Faced with such an enormous perceived threat the person with schizophrenia will often retreat into their room or their house to try to escape from those seeking to cause them harm. They will often try to defeat their oppressors. For instance if they think they are being followed they will take erratic and circuitous routes in order to confound those trailing them. In a few cases they may also try to fight back against their enemies physically.
Problems that Paranoia Causes for Carers of People with Schizophrenia
Some people with schizophrenia develop beliefs that the antipsychotic medicines that they have been prescribed are poisons and that the doctor is actually trying to kill them and for this reason may stop taking their medication2. Carers should always be on the look out for this as the antipsychotic medications remain the first line of defence against psychotic thinking.
However it should be acknowledged that in general people with schizophrenia are no worse at taking their medication than people with chronic physical conditions such as diabetes or high blood pressure3. Insight or to be more precise lack of insight, does however remain a problem for those caring for people with schizophrenia as approximately half of people diagnosed do not come to accept that they are sick7.
Similarly for someone suffering from schizophrenia who has complex and intense paranoid beliefs secrecy may be very important. It may be very difficult if not impossible for them to share the thoughts, ideas and beliefs that they have been having with other people around them or with the doctors. This may delay diagnosis considerably5. This is one of the cruellest aspects of the schizophrenia condition: that the illness itself can make it difficult if not impossible at times for the person suffering to ask for or obtain help. There is no physical condition that mimics this effect.
Paranoia and Dangerous Behaviour
One of the most difficult aspects of paranoia for carers and relatives is the risk of violence. Sometimes it happens that an individual suffering from intense paranoia and genuinely believing themselves to be under threat of physical harm will decide to strike first to eliminate what they see as the threat and this may result in violence sometimes to a complete stranger, sometimes to someone close to them.
The other reaction, that of self harm, however occurs even more frequently and the person with schizophrenia may attempt to take their own life in order to escape from the unending suffering that they perceive from this campaign of spying and harassment they are enduring5. You can read more about dangerous behaviour on our information sheet.
In the case of violent behaviour the existence of paranoid thinking as a motive for the attack does, in English law at least, constitute a defence and may result in the person being found unfit to stand trial or, if the trial proceeds, provide the defence of “not guilty by reason of insanity”11.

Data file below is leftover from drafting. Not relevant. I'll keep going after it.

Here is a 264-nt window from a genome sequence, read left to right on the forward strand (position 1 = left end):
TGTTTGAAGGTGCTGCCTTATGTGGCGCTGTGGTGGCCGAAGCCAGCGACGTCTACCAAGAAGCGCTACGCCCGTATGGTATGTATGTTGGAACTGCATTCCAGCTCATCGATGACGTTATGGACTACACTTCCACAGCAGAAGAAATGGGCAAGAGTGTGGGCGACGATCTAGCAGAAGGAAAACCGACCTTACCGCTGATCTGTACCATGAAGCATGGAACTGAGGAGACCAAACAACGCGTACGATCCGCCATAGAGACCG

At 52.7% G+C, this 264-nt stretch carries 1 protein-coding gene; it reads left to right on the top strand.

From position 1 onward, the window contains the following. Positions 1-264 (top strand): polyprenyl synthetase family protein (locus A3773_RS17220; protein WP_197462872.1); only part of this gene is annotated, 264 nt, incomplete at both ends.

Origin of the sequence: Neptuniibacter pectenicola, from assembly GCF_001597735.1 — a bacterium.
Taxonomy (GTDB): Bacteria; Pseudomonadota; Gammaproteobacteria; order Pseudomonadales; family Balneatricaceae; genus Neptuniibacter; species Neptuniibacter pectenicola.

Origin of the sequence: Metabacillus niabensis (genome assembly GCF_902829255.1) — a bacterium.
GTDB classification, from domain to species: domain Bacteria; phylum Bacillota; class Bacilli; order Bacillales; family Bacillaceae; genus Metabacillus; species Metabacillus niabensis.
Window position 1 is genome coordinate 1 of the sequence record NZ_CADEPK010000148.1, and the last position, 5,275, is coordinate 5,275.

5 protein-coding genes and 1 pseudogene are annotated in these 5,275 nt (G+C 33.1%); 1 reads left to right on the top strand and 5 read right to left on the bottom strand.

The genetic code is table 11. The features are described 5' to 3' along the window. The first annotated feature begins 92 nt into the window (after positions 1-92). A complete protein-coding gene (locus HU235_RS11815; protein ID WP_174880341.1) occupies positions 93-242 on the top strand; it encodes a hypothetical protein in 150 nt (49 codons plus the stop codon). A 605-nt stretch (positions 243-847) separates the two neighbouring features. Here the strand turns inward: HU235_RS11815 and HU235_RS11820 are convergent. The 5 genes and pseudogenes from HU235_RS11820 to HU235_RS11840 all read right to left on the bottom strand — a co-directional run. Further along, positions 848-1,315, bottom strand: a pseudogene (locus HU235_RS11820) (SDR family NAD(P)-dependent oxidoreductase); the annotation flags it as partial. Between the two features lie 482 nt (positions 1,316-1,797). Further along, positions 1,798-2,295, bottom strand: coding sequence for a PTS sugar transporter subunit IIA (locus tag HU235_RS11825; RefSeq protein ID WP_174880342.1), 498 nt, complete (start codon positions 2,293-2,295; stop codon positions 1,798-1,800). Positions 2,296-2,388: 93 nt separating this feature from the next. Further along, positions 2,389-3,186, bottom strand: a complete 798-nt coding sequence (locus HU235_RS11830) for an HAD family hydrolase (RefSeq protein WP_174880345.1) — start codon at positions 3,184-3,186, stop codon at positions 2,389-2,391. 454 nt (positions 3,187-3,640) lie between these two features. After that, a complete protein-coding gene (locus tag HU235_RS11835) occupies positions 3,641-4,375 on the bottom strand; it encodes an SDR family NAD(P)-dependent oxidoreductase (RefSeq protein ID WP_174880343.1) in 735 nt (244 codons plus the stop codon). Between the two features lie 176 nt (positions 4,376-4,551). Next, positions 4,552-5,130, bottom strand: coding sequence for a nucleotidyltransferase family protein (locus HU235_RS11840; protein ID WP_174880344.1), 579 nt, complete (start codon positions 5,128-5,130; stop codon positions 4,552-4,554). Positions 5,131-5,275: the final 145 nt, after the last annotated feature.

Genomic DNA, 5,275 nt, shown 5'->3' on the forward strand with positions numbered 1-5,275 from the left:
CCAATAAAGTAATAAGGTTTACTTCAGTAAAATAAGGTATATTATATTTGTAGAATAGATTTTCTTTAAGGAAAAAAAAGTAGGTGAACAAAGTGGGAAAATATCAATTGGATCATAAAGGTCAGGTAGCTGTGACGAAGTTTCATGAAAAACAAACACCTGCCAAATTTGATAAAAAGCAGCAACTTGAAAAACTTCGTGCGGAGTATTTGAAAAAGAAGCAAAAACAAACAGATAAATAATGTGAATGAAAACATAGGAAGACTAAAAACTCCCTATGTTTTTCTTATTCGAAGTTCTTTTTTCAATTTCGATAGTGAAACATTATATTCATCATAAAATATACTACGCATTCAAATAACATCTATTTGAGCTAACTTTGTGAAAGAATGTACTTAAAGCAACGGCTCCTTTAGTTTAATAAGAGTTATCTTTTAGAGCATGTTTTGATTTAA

The criteria for such a defence are set out in the M’Naghten Rules (named after a Daniel M’Naghten who in 1843 tried to kill Sir Robert Peel, the Prime Minister, but ended up killing his secretary). Although rather dated, the rules do still set out a comprehensive definition of the conditions necessary for achieving such a defence.
However, in practice, for complex and historical reasons, defence legal teams tend to be reluctant to use a mental health defence and quite erroneously see a mental health disposal as being the worst possible outcome they can achieve for their client. This approach has resulted in far too many people with schizophrenia being sent to prison instead of to hospital where they belong and has often delayed diagnosis and treatment.
Suggestions for Further Reading
1. Me, Myself and Them, Kurt Snyder, Oxford University Press. An extremely insightful account of one young man’s struggle with paranoid schizophrenia.
2. The Day the Voices Stopped, Ken Steele, Basic Books. An insightful and deeply moving story of a man’s journey through paranoid schizophrenia and particularly of his struggle with persecutory voices for three decades.
1. Torrey E, 2013 Surviving Schizophrenia, Harper Perennial, p28 and 64.
2. Torrey E, 2013 Surviving Schizophrenia, Harper Perennial, p257.
3. Tacchi M and Scott J, 2005, Improving Adherence in Schizophrenia and Bipolar Disorders, Wiley, p23.
4. Kantor M, 2004, Understanding Paranoia, Praeger, p69.
5. Author’s personal experiences.
6. Torrey E, 2013 Surviving Schizophrenia, Harper Perennial, p76.
7. Torrey E and Bowler A, 1994, Schizophrenia and Manic-Depressive Disorder, Basic Books, p27.
8. Howe G, 1995, Working with Schizophrenia: A Needs Based Approach, Jessica Kinglsey, p20.
9. Torrey E, 2013 Surviving Schizophrenia, Harper Perennial, p97.
10. Torrey E, 2013 Surviving Schizophrenia, Harper Perennial, p27.
11. Smith J, 1999, Smith and Hogan Criminal Law, Butterworths p196.
12. Kantor M, 2004, Understanding Paranoia, Praeger, p171.